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Chuck Hinman: What I Respect About My Best Friend
Chuck Hinman, remembering his Best Friend, Ken Campbell.
The next earlier Chuck Himman column:Chuck Hinman, IJMA 333: It's a Boy!
By Chuck Hinman
My best friend is my former neighbor, Ken Campbell. I first met Ken the day we moved into the neighborhood at 5017 Bridle Road in Bartlesville. It was in 1973.
I would have laughed out loud if I had known that thirty years later I would write about Ken as my best friend.
Ken didn't waste any time getting acquainted with us, the new kids on the block. In later years I have heard him refer to this characteristic as "just snooping around" with his trademark mischievous grin! He did what neighbors are supposed to do, be neighborly. He was a super-snooper!
Ken knew, and regularly visited more of his neighbors than anyone I ever knew. That is not to suggest that everyone liked Ken. Ken was the mastermind that got paved streets in our addition, at a time when young couples were struggling just making house payments. He ruffled some feathers in that endeavor but years later, I think that most everyone was glad that he pushed that project.
I never knew Ken's age. He must be 5-8 younger than me. He always ate properly and was the picture of health. He watched his weight. It was just one of the many areas of his life that he never let get out of control. If he got a few pounds overweight, he quit eating until he returned to the weight he wanted to carry. Pretty simple plan? He wasn't a freak about fads but he was obviously the master of his ship.
Right off I found Ken to be a conversationalist who is a good listener, an oxymoron. He might not agree with you about everything but he handled that in a nice way -- he spoke his mind on a possible confrontational issue but added his trademark "Ken Campbell" smile.
He was strong-minded enough that I did not push something on which I knew his position was different than mine. I possibly kowtowed in some areas with Ken. For example, Ken had planted a row of sycamore trees on his property near our common property line. Over the years these trees provided wonderful shade for us in the afternoon but not without a price. Sycamores are messy and after a wind or rain storm, our yard was littered with sycamore limbs! Not only that but sycamore leaves are huge. It doesn't take many to fill a trash bag. But the trees were more important than the mess they created.
Not long after we became neighbors of the Campbells, I was pruning a branch of one of Ken's sycamore trees overhanging our yard. The branch was a nuisance when I mowed. Ken and Nylene's daughter, Donna, just a little tyke, came storming out their back door and yelled that I had no right to do what I was doing! I kept looking for Ken to come out to call his daughter off but he never showed up. We kidded about the incident in later years but I was never sure whether he sicced her on me or if he was no where around. Needless to say I treated his sycamore trees as holy. Wink.Ken was a fixer -- first class. He could do anything and do it better than a skilled tradesman. I never saw anyone who was as versatile in his skills. It would take a book to write about all the different things he tackled. Many times, the things he fixed were the first time he had done that. But he had a practical systematic approach to any job he tackled for the first time. If it didn't turn out well, he would tear it out and do it over. When it was finished it was not only satisfactory, but perfect. He didn't tolerate sloppy workmanship and time was never a factor.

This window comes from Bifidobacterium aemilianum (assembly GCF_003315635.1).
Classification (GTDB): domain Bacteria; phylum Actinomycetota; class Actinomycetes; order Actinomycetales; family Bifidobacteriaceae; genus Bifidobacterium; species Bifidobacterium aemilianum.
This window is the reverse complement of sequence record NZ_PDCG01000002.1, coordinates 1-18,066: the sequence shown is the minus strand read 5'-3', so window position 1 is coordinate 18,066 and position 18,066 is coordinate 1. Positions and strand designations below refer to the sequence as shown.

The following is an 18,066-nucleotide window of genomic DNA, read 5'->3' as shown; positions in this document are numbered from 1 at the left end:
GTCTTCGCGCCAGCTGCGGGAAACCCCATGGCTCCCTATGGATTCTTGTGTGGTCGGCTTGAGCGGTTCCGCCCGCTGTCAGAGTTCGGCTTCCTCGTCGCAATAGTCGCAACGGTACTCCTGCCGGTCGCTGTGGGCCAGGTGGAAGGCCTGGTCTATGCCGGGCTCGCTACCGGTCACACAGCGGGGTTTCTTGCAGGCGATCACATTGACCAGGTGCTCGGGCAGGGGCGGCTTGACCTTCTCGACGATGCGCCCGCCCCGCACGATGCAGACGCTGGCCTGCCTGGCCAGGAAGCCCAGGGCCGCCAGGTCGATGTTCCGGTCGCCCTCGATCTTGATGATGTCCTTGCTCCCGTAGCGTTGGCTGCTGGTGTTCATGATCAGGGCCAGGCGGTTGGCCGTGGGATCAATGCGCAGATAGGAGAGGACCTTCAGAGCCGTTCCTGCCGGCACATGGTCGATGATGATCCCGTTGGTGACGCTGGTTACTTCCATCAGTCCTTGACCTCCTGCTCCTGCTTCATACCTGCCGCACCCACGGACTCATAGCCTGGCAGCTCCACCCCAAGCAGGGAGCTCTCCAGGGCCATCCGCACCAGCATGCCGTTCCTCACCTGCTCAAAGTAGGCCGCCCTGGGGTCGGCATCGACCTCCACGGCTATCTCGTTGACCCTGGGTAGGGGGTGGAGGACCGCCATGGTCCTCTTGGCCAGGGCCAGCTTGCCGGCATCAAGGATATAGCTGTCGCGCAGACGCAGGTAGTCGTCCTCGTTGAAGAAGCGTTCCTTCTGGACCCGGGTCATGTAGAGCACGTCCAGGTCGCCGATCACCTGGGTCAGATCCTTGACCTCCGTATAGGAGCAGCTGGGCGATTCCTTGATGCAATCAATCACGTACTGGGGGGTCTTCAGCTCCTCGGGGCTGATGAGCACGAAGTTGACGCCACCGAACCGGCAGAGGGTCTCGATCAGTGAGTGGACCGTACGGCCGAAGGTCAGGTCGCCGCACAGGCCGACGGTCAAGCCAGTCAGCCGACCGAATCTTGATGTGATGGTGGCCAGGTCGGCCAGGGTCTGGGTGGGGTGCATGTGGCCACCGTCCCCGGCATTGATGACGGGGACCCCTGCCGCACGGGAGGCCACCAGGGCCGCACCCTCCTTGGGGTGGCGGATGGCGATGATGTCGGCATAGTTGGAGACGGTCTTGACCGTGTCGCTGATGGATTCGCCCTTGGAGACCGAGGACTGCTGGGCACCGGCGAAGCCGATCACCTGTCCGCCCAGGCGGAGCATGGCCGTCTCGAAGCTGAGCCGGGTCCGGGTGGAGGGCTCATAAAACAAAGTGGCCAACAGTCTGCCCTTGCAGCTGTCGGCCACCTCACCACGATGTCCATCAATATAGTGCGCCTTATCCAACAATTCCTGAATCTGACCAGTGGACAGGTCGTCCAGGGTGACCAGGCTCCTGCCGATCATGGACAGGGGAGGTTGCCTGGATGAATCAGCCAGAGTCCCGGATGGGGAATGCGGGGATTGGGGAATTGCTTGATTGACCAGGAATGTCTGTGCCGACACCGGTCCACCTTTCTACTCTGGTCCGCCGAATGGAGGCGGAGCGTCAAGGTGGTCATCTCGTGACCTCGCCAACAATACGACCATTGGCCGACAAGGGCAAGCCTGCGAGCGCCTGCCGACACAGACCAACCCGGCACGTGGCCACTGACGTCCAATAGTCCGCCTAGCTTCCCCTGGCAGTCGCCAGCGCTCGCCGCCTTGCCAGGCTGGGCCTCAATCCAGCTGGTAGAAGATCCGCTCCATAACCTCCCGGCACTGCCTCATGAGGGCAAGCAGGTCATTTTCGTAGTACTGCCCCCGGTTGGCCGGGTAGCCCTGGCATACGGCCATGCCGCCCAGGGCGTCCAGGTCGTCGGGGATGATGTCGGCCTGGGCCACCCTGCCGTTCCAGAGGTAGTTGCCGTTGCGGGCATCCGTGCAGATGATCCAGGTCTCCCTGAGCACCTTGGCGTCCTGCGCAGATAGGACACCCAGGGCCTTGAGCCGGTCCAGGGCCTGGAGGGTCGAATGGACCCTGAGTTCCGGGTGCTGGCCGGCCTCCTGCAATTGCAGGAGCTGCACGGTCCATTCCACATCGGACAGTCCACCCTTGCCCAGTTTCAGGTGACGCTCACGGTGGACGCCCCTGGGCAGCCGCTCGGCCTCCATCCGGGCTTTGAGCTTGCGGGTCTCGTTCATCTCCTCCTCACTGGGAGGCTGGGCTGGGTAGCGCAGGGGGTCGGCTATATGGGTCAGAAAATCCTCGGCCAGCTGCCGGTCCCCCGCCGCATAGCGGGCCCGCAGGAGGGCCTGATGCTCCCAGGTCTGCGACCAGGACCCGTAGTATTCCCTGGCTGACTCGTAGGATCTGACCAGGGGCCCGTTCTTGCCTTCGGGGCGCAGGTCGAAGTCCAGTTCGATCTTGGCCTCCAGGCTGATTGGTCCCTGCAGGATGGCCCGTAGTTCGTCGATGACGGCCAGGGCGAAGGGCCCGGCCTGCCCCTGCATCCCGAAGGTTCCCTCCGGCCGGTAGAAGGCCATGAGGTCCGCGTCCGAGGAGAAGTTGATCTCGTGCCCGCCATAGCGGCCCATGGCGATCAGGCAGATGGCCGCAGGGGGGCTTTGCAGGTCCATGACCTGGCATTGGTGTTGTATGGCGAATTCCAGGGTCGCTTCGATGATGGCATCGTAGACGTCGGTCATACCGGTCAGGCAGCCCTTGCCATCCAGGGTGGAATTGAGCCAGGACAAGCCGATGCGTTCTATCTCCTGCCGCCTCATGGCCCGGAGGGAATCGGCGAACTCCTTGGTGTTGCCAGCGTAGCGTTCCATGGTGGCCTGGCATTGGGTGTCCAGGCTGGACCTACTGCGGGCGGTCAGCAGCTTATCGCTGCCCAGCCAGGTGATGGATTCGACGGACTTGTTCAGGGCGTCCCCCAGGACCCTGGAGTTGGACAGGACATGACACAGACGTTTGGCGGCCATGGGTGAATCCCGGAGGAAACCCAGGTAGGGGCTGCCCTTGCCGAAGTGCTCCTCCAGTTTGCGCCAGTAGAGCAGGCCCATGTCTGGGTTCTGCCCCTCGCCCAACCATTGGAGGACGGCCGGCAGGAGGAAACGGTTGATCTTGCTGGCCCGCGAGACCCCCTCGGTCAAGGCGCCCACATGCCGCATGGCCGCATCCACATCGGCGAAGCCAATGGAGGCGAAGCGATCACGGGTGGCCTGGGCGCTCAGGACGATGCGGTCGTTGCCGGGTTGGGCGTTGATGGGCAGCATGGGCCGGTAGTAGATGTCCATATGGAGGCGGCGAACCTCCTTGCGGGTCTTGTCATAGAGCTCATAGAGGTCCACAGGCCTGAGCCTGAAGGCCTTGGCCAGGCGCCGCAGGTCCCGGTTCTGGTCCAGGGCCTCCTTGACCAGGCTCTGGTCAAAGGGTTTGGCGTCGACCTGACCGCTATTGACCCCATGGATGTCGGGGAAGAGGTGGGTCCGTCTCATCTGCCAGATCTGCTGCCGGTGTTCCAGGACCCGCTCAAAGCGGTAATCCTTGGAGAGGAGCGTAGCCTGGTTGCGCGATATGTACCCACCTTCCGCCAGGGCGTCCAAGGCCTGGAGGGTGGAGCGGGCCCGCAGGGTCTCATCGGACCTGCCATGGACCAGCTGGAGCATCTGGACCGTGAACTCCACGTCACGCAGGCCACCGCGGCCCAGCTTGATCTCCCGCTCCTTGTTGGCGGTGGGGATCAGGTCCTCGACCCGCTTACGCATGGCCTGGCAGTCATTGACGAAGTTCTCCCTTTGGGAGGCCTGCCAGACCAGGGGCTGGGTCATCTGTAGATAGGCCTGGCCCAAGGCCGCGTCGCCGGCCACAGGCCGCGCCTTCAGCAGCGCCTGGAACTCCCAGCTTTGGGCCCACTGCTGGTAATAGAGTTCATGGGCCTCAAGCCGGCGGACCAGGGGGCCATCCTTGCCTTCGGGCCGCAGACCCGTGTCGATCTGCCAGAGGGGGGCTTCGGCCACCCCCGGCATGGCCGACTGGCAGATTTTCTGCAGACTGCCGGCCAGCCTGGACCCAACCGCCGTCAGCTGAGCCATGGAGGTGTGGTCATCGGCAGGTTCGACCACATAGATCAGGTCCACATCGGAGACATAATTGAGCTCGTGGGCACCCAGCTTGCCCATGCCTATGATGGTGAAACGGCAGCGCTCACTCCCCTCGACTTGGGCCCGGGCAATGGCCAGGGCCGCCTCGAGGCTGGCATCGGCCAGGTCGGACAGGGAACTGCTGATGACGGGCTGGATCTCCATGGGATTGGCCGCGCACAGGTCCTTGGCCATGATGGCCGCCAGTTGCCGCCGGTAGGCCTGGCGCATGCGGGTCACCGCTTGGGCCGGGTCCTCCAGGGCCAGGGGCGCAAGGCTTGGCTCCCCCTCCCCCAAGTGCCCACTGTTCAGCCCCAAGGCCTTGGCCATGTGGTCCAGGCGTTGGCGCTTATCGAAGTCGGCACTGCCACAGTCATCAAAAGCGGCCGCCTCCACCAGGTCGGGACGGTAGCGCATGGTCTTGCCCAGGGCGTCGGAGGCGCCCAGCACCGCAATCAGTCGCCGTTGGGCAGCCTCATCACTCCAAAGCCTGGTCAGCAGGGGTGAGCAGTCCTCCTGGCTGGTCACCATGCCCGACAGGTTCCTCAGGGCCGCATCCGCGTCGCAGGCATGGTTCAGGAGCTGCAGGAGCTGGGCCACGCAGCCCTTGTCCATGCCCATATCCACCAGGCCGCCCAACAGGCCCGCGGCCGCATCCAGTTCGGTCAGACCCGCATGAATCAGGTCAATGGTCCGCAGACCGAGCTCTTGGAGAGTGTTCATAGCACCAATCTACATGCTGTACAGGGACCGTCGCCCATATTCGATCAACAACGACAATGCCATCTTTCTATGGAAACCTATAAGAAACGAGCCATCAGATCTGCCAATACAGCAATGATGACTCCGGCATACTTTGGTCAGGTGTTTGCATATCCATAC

Many years ago I had a sprinkler system put in my yard. Ken spent a lot of time watching the workmen as they completed my job. Shortly thereafter he asked me why I hired that job done. When I stammered around with my answer, I countered by asking him if he thought he could do that. He answered with a typical Ken Campbell smirk, they didn't look like brain surgeons to him. He was right and that was his philosophy about most any job.
I don't know how many times I would be struggling over some perplexing job and Ken would come over and in a nice way -- take over the job. He didn't want any praise or "pay-back." He liked fixing things and man, did I like having someone like him around. He was a jewel. I grew to like that guy more than you can imagine.
Nylene, Ken's wife was a wonderful person. She had health problems that were considerable but she was a good partner for Ken. I couldn't believe it when Ken told me one time that he could alter his clothes on the sewing machine. He was an avid collector of "coke" items. Their house was like a "coke museum." He bought and sold "coke items" on the Internet and then made the nice shelving on which he displayed his mammoth collection. Even in this, his decorating savvy never seemed to be compromised by poor judgment because he was a man in a woman's typical field. Their home was beautiful because Ken, with Nylene's expertise in what Ken lacked, made it so.